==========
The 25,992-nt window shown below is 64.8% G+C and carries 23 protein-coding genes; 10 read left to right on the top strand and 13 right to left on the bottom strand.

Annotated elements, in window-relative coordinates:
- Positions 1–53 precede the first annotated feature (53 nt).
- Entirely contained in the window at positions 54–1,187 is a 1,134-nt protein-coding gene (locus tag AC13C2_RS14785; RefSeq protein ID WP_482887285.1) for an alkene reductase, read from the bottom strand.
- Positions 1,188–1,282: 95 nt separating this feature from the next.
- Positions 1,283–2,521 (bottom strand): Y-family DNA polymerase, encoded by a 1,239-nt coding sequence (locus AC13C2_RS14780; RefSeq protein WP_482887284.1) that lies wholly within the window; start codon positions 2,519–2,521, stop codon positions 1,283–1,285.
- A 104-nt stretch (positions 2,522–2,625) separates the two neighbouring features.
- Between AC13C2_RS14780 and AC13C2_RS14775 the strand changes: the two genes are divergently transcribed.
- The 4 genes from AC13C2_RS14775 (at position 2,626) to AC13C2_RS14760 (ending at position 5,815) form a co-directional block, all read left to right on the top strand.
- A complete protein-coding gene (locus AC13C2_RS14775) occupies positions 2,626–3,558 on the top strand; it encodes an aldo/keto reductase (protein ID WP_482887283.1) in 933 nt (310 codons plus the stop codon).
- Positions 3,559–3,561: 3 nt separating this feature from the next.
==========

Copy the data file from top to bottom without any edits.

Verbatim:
The 25,992-nt window shown below is 64.8% G+C and carries 23 protein-coding genes; 10 read left to right on the top strand and 13 right to left on the bottom strand.

Annotated elements, in window-relative coordinates:
- Positions 1–53 precede the first annotated feature (53 nt).
- Entirely contained in the window at positions 54–1,187 is a 1,134-nt protein-coding gene (locus tag AC13C2_RS14785; RefSeq protein ID WP_482887285.1) for an alkene reductase, read from the bottom strand.
- Positions 1,188–1,282: 95 nt separating this feature from the next.
- Positions 1,283–2,521 (bottom strand): Y-family DNA polymerase, encoded by a 1,239-nt coding sequence (locus AC13C2_RS14780; RefSeq protein WP_482887284.1) that lies wholly within the window; start codon positions 2,519–2,521, stop codon positions 1,283–1,285.
- A 104-nt stretch (positions 2,522–2,625) separates the two neighbouring features.
- Between AC13C2_RS14780 and AC13C2_RS14775 the strand changes: the two genes are divergently transcribed.
- The 4 genes from AC13C2_RS14775 (at position 2,626) to AC13C2_RS14760 (ending at position 5,815) form a co-directional block, all read left to right on the top strand.
- A complete protein-coding gene (locus AC13C2_RS14775) occupies positions 2,626–3,558 on the top strand; it encodes an aldo/keto reductase (protein ID WP_482887283.1) in 933 nt (310 codons plus the stop codon).
- Positions 3,559–3,561: 3 nt separating this feature from the next.